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Opinion: COVID-19 has disrupted labor on a large scale, but there’s reason to be hopeful
090520202 Cubicle
Courtesy Kate Sade/Unsplash.com

Somehow, we have managed to persevere through the muck that is 2020 and have made our way to Labor Day, the annual celebration and recognition of the nation’s workforce, the women and men who provide the foundation upon which the nation’s economy rests. 

On Monday, millions of Americans will spend the day at home thanks to the national holiday that has been a part of the American experience since it was approved by Congress in 1894. 

And on Tuesday, many of those same American workers will still be at home, either as part of the nation’s reconfigured remote workforce forced into existence by COVID-19, or as one of the millions of unemployed who, through no fault of their own, have found themselves without a job due to the virus. 

It will, without doubt, be a Labor Day unlike any other. 

It is too soon to say with any hint of certainty what the long-term effects of the worldwide pandemic will be on jobs and employment, but it seems safe to suggest that the “old normal,” may never again be applicable. 

Times editorial board

Staff members

  • Norman Baggs, general manager

  • Shannon Casas, editor in chief

Community members

  • Cheryl Brown

  • David George

  • Mandy Harris

  • Brent Hoffman

  • J.C. Smith

  • Tom Vivelo

The last six months have brought changes to the workforce landscape that would take years, or decades, to cycle through in more traditional times. Businesses have closed, jobs have disappeared, those who are employed may well be working remotely, or visiting a workplace on something other than a daily schedule. The apple cart of the American workplace, and that of much of the world, has definitely been overturned.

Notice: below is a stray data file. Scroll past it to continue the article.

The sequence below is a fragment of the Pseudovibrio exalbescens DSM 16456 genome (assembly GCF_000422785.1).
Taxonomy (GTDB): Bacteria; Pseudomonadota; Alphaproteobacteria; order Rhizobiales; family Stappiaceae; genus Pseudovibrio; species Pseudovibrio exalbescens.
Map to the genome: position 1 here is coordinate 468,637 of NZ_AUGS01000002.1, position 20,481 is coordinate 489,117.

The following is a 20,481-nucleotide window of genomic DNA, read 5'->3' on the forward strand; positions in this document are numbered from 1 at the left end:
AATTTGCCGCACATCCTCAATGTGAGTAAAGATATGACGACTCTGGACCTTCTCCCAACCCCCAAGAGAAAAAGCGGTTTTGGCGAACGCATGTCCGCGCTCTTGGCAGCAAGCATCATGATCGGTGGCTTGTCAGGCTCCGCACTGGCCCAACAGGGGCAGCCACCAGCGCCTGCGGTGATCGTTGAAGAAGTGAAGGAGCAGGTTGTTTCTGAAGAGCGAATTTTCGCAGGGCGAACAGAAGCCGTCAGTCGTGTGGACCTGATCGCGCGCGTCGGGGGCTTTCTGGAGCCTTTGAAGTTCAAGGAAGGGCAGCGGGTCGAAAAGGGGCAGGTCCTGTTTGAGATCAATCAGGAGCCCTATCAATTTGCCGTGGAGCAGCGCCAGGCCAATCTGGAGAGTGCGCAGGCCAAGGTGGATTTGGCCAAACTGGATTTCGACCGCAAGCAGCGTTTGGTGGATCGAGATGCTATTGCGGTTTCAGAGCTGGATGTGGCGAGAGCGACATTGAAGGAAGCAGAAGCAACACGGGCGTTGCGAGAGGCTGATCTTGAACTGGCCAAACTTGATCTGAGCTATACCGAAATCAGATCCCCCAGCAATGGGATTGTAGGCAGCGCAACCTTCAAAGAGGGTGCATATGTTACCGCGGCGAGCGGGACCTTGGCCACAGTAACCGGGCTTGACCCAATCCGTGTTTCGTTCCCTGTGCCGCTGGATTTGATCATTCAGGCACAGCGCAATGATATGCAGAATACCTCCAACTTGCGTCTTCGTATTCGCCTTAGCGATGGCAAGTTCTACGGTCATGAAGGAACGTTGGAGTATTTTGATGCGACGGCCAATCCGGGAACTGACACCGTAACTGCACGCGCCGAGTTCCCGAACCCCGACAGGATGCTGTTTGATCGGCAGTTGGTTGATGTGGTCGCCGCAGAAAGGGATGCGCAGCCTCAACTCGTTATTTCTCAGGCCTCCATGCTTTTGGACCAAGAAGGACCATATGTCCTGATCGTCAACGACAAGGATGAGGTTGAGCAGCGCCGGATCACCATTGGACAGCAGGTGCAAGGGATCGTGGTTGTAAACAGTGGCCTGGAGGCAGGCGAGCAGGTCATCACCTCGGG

As we enter the holiday weekend, there is little about the state of the nation’s economy that warrants celebration, but there are some signs that things may be beginning to improve. 

Numbers released Friday showed a national unemployment rate of around 8.4%, better than the nearly 10% figure most economic forecasters were expecting and cause for some cautiously optimistic talk that we may be moving toward better days. In August, the nation reported the addition of 1.8 million jobs. 

The job gains come as some 29 million Americans are still receiving unemployment checks, so there is still much that has to be done to return to the low level of unemployment which existed as we celebrated the coming of the current year. 

The fourth quarter level for unemployment at the end of 2019 was a very low 3.5%. A projection issued in July by the Congressional Budget Office forecasts that the process of rebuilding the job market will be a slow one, predicting that by the end of 2030 the unemployment rate should be 4.4%, still higher than that with which we finished the past year. 

As the job market slowly rebuilds, there seems no doubt that it will be dramatically changed from that we accepted as the norm before ever hearing of COVID-19.